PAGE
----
Mordy Golding is jinxed. While he takes a relatively modest number of trips a year, he has an uncanny knack for being out of town during the Super Bowl. Six out of the past 20 years, he’s watched the big game while in an airport Admirals Club, surrounded by strangers, with a drink in hand. And if you’d like to wager on where he’ll be at six p.m. Eastern time on February 4, 2007, the smart money is on “at an Admirals Club, watching the kickoff to Super Bowl XLI.” ¶ “It’s a weird kind of camaraderie,” the die-hard Mets fan says of the bonding that goes on when a game begins and you’re standing or sitting thisclose to people you’ve never met. “We’re all strangers, yet we’re all in the same situation.”  Mordy’s love affair with American Airlines’ Admirals Club lounges blossomed during the blackout that struck New York City in the summer of 2003. “I was in Los Angeles, and I couldn’t get back to New York, because it was all shut down. I was stuck, but the people at the Admirals Club hooked me up with a hotel for the night and had me on standby for three different flights for the next morning. I made it out on the first one. The way I was treated on that one trip was worth the membership alone.”  By Mordy’s own admission, a “bad day” is when he has to fly to or from an airport that doesn’t have an Admirals Club. Because, as he puts it, “it’s my corner bar — spread throughout the country and the world.”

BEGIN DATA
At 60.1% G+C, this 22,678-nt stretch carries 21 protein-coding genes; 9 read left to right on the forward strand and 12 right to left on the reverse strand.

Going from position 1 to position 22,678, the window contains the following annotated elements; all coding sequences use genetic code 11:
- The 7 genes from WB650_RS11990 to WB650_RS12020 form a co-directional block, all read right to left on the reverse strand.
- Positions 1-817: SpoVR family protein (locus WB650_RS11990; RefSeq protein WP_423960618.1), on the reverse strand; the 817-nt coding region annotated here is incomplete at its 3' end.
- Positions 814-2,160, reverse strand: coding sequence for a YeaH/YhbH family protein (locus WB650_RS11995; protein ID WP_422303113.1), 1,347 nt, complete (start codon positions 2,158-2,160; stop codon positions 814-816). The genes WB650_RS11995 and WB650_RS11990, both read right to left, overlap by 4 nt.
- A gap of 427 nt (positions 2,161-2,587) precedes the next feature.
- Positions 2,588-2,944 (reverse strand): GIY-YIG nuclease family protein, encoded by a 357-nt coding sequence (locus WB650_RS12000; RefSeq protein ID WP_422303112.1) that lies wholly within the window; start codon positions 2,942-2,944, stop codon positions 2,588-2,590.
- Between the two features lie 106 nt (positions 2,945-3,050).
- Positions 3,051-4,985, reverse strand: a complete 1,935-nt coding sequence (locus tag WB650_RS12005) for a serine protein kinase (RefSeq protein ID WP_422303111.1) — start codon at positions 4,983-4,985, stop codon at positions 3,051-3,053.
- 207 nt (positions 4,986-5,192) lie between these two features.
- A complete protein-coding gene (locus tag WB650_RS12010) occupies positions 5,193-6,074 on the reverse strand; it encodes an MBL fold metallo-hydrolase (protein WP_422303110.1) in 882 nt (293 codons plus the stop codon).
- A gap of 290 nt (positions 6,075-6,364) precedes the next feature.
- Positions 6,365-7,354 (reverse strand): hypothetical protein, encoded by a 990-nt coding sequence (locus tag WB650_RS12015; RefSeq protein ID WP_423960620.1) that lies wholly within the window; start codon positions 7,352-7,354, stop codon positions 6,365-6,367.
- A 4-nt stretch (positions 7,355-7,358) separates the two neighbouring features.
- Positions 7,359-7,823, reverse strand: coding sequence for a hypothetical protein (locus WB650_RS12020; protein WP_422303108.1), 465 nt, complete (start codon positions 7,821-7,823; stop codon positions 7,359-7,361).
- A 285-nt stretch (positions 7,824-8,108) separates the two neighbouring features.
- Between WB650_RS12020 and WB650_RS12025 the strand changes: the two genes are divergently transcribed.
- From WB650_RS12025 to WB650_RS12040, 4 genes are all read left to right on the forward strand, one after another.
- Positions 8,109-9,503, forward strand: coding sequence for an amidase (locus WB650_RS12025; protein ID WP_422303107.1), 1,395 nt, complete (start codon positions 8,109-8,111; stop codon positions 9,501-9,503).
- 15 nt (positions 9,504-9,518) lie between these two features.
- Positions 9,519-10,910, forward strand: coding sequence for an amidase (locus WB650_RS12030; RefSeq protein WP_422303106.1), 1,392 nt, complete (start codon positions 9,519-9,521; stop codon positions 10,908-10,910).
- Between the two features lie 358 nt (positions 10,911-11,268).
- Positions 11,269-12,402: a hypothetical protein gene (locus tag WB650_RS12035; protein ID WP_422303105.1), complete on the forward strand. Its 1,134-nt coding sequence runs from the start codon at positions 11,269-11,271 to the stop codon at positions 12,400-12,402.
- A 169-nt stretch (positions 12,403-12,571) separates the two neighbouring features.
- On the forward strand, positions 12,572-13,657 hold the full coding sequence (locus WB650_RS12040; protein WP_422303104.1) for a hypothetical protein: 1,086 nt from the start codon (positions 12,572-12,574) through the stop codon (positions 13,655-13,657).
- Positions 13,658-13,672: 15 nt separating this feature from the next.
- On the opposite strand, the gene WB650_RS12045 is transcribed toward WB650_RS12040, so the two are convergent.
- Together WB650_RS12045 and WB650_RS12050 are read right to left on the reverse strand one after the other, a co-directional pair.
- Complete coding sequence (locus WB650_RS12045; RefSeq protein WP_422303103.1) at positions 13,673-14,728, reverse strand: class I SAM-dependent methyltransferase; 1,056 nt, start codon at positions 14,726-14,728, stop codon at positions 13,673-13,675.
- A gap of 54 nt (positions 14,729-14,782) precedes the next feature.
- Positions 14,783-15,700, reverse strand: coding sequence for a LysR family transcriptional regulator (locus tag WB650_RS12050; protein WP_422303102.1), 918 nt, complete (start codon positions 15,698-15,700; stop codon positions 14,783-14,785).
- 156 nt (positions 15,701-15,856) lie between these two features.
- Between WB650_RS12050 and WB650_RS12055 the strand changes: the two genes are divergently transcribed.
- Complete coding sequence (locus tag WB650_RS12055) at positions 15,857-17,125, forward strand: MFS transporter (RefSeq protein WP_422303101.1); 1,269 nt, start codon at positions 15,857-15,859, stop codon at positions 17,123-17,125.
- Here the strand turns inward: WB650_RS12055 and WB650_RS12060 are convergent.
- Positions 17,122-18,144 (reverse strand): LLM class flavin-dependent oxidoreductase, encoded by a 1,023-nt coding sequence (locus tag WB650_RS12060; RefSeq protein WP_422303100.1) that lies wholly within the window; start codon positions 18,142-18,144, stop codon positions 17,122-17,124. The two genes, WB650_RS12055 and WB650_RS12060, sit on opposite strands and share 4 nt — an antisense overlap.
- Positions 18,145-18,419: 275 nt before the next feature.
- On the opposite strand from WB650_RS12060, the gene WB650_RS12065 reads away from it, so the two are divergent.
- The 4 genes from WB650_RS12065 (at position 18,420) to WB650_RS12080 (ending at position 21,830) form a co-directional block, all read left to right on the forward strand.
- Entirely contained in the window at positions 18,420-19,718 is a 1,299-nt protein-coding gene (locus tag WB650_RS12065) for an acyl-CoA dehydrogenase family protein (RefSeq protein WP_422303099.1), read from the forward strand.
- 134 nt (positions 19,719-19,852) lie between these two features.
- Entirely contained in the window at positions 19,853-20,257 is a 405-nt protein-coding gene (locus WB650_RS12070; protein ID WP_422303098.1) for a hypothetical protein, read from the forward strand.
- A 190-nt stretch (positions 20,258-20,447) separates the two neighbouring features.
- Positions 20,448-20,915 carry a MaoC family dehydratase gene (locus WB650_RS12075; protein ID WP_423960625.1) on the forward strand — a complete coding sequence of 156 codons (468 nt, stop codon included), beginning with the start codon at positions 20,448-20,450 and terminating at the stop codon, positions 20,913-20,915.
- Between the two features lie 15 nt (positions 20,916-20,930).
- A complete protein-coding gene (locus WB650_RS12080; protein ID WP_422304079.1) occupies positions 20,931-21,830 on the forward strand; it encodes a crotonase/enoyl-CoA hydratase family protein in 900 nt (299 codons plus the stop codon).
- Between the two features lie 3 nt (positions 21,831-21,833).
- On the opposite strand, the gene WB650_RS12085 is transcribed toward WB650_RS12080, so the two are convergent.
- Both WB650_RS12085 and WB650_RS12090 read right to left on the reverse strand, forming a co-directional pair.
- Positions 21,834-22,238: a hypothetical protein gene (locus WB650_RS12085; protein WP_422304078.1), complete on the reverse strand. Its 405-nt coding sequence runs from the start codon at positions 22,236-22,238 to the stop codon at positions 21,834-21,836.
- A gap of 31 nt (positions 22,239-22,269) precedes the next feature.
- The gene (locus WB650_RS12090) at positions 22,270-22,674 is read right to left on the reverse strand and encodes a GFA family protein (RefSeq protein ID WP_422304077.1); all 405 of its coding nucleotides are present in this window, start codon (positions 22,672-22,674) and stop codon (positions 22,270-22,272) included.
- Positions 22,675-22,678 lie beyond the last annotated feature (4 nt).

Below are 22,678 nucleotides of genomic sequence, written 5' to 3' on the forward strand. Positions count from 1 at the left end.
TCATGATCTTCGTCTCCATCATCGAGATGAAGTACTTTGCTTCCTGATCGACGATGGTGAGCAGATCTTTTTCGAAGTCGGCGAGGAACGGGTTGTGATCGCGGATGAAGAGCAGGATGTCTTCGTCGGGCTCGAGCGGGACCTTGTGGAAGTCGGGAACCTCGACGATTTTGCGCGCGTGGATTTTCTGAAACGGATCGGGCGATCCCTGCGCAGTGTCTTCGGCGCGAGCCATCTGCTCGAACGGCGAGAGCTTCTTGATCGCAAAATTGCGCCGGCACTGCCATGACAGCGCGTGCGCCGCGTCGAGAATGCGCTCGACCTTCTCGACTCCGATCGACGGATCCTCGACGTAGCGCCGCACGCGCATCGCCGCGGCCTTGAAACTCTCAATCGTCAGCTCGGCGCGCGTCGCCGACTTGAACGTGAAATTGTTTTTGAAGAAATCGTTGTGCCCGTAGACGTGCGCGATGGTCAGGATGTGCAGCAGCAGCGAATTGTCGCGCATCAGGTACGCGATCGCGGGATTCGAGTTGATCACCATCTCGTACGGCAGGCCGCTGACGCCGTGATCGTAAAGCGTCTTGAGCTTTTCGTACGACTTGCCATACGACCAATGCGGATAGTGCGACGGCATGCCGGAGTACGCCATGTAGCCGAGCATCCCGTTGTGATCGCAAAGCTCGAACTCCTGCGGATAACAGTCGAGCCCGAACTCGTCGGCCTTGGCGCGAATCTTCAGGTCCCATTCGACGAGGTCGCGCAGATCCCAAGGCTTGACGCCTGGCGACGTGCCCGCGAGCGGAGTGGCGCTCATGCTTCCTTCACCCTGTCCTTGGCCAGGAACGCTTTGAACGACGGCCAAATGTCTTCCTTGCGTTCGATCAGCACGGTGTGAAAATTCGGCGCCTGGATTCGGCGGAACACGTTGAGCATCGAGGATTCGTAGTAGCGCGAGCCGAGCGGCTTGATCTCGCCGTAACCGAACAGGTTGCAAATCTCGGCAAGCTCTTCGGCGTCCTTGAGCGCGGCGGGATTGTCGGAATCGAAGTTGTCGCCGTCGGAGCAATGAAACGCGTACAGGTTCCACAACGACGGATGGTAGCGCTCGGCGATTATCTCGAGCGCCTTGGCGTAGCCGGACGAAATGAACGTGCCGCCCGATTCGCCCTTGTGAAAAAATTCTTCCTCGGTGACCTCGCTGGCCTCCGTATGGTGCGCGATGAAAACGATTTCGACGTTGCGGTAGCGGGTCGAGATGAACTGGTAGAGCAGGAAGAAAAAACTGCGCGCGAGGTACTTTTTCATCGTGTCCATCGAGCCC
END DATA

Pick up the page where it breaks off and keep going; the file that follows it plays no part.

• Image about Mark Satinsky